There are approximately 50 different species of mosquitoes living in Nebraska but only about half of them spread disease to humans.
Male and female mosquitoes feed on plant nectar but the female mosquito requires a blood meal to produce eggs. A female mosquito breeds in the presence of water and lays eggs after obtaining a blood meal. Where the female mosquito chooses to lay her eggs depends on the larval habitat preference.
The 50 mosquito species native to Nebraska can be organized into four groups based on their larval habitat preferences: permanent pool, transient water, floodwater, and artificial container and tree-container.
Those species within the permanent pool group, Anopheles and Culex species, lay eggs either singly or side by side of the water surface of permanent ponds and lakes.
Transient water mosquitoes prefer to breed in temporary pools like roadside ditches, canals, ground pools, clogged streams, and irrigated land. The Culiseta species and Culex tarsalis are included in this group.
Floodwater mosquitoes, the Aedes/Ochlerotatus and Psorophora species, lay eggs on damp soil or along vegetated shorelines; the eggs remain dormant until these areas are flooded. Once flooded, the eggs hatch if conditions are favorable. Large numbers of larvae emerge, and adults can appear as early as six days after flooding.
The artificial container and tree-hole group of mosquitoes, Aedes, place their eggs inside the wall of a container or depression inside a tree, at or above the water line, and the eggs hatch when water levels rise. A heavy rain resulting in standing water in areas such as old tires, tin cans, and flowerpots, will begin the hatching process for artificial container mosquitoes.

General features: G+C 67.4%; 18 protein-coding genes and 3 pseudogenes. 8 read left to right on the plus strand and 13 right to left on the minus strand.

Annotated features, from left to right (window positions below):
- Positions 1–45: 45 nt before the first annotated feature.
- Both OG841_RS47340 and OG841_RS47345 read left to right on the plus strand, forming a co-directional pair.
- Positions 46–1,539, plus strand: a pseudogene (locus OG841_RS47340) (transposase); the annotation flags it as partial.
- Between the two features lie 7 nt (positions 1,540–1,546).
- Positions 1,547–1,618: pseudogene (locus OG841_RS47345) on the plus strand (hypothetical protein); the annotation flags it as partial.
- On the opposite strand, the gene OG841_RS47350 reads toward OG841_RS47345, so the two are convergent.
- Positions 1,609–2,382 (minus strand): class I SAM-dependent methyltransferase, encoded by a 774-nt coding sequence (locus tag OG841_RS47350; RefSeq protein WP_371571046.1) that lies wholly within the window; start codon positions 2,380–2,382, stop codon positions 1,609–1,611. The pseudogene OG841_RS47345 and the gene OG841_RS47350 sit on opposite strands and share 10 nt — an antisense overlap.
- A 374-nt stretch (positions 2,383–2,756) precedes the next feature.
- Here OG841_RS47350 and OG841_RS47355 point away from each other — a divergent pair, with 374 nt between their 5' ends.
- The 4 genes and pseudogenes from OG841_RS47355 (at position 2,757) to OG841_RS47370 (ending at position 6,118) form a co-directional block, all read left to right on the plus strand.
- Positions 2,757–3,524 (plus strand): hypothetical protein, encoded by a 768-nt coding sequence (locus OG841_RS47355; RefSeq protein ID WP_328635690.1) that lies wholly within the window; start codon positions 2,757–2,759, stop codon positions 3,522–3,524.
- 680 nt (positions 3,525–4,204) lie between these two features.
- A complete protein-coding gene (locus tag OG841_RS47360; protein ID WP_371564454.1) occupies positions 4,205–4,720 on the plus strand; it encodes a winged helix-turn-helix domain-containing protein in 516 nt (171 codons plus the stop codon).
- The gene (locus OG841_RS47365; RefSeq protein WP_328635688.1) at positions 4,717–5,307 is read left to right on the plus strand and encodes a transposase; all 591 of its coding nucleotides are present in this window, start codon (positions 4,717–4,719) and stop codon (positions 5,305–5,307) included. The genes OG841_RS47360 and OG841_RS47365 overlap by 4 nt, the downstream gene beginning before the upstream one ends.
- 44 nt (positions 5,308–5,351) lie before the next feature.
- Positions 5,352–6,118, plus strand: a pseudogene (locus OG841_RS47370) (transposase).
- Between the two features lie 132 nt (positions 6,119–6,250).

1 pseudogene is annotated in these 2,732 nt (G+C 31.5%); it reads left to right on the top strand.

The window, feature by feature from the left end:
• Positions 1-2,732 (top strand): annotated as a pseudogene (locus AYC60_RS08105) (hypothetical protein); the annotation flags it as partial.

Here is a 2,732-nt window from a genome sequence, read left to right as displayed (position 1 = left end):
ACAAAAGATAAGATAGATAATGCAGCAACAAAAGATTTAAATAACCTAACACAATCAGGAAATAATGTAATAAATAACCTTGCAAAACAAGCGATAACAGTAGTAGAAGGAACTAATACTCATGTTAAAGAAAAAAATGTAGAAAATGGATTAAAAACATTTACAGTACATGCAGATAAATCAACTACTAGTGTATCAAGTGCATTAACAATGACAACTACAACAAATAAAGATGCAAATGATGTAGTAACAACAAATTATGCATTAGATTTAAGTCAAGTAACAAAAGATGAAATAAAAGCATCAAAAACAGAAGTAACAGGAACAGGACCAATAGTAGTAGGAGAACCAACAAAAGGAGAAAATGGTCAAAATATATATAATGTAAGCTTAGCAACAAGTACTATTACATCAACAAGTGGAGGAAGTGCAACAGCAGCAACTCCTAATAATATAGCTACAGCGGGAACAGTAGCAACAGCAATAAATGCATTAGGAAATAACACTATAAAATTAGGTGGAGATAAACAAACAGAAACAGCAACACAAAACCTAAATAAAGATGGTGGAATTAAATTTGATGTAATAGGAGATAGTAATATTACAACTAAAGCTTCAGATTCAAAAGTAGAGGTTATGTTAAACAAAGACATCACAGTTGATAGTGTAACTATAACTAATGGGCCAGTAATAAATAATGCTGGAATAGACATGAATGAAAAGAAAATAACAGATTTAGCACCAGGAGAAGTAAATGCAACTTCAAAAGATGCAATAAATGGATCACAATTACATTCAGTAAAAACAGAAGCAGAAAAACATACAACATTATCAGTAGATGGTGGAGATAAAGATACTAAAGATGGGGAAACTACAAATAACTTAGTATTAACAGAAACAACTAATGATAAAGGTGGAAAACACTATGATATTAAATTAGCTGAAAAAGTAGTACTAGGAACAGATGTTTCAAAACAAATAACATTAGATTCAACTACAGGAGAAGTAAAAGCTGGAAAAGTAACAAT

Culex species mosquitoes that are collected from across the state as part of the Nebraska Department of Health and Human Services Mosquito and Arboviral Surveillance Program are tested at the Nebraska Public Health Laboratory (NPHL) for the presence of three endemic viruses of human concern in the state. These viruses are West Nile virus (WNV), St. Louis Encephalitis virus (SLE), and Western Equine Encephalitis virus (WEE). The data are used to determine where, when, and how much virus is circulating in the environment.View West Nile Surveillance Data.
Three invasive (non-native) mosquito species have been found in cities in Nebraska and are the main targets of surveillance efforts. They are Aedes aegypti (the yellow fever mosquito), Aedes albopictus(the tiger mosquito), and Ochlerotatus (Aedes) japonicus. All three species are small black mosquitoes with white stripes on their back and on their legs. They can lay eggs in any small artificial or natural containers that hold water. Historically, only Aedes albopictus and Ochlerotatus (Aedes) japonicus have been detected in Nebraska.
In 2019, Aedes aegypti was detected for the first time in the state in York County (city of York), Nebraska. Aedes aegypti was again detected in Jefferson County (city of Fairbury) in 2020. These detections prompted a coordinated response, between both the local health departments (Four Corners Health Department and Public Health Solutions) and the Nebraska Department of Health and Human Services. Response activities included efforts to identify the area of infestation, determine population size, eliminate larval habitat, and try to determine where/how these mosquitoes became established. Follow up surveillance for Aedes aegypti in York did not detect any additional specimens in 2020. In 2021, follow up surveillance in Fairbury did not detect any additional specimens. DHHS will continue to monitor for these mosquitoes through its mosquito surveillance network.
Aedes aegypti and Aedes albopictus have the potential to transmit several viruses, including dengue, chikungunya, Zika, and yellow fever. However, none of these viruses are known to be transmitted within Nebraska, but people are infected with these viruses in other parts of the world, including Mexico, Central and South America, the Caribbean, and Asia.
Visit our Mosquito-borne Disease Prevention page to learn how to eliminate mosquito breeding sites on your property.